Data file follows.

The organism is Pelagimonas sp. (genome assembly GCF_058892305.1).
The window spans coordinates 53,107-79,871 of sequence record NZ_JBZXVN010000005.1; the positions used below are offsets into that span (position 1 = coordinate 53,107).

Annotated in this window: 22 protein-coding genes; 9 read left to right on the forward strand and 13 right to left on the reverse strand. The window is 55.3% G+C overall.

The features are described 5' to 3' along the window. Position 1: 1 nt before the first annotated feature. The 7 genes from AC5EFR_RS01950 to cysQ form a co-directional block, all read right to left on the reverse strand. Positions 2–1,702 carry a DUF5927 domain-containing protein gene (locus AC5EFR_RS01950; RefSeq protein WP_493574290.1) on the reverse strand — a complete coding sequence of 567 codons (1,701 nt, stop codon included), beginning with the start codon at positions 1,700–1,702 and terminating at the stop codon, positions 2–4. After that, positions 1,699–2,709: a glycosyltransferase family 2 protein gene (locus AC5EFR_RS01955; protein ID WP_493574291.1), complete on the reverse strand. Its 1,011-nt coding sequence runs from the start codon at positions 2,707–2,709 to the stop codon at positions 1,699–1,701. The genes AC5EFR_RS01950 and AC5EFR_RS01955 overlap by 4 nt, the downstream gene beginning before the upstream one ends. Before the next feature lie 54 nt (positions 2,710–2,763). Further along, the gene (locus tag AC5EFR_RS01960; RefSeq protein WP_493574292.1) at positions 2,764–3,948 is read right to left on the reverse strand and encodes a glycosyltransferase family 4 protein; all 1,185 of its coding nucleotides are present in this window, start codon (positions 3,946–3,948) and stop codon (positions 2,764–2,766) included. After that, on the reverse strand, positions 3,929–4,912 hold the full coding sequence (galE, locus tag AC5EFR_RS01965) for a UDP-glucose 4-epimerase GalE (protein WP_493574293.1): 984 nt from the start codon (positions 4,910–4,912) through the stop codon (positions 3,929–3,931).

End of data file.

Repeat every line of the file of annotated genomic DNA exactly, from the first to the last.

The organism is Pelagimonas sp. (genome assembly GCF_058892305.1).
The window spans coordinates 53,107-79,871 of sequence record NZ_JBZXVN010000005.1; the positions used below are offsets into that span (position 1 = coordinate 53,107).

Annotated in this window: 22 protein-coding genes; 9 read left to right on the forward strand and 13 right to left on the reverse strand. The window is 55.3% G+C overall.

The features are described 5' to 3' along the window. Position 1: 1 nt before the first annotated feature. The 7 genes from AC5EFR_RS01950 to cysQ form a co-directional block, all read right to left on the reverse strand. Positions 2–1,702 carry a DUF5927 domain-containing protein gene (locus AC5EFR_RS01950; RefSeq protein WP_493574290.1) on the reverse strand — a complete coding sequence of 567 codons (1,701 nt, stop codon included), beginning with the start codon at positions 1,700–1,702 and terminating at the stop codon, positions 2–4. After that, positions 1,699–2,709: a glycosyltransferase family 2 protein gene (locus AC5EFR_RS01955; protein ID WP_493574291.1), complete on the reverse strand. Its 1,011-nt coding sequence runs from the start codon at positions 2,707–2,709 to the stop codon at positions 1,699–1,701. The genes AC5EFR_RS01950 and AC5EFR_RS01955 overlap by 4 nt, the downstream gene beginning before the upstream one ends. Before the next feature lie 54 nt (positions 2,710–2,763). Further along, the gene (locus tag AC5EFR_RS01960; RefSeq protein WP_493574292.1) at positions 2,764–3,948 is read right to left on the reverse strand and encodes a glycosyltransferase family 4 protein; all 1,185 of its coding nucleotides are present in this window, start codon (positions 3,946–3,948) and stop codon (positions 2,764–2,766) included. After that, on the reverse strand, positions 3,929–4,912 hold the full coding sequence (galE, locus tag AC5EFR_RS01965) for a UDP-glucose 4-epimerase GalE (protein WP_493574293.1): 984 nt from the start codon (positions 4,910–4,912) through the stop codon (positions 3,929–3,931).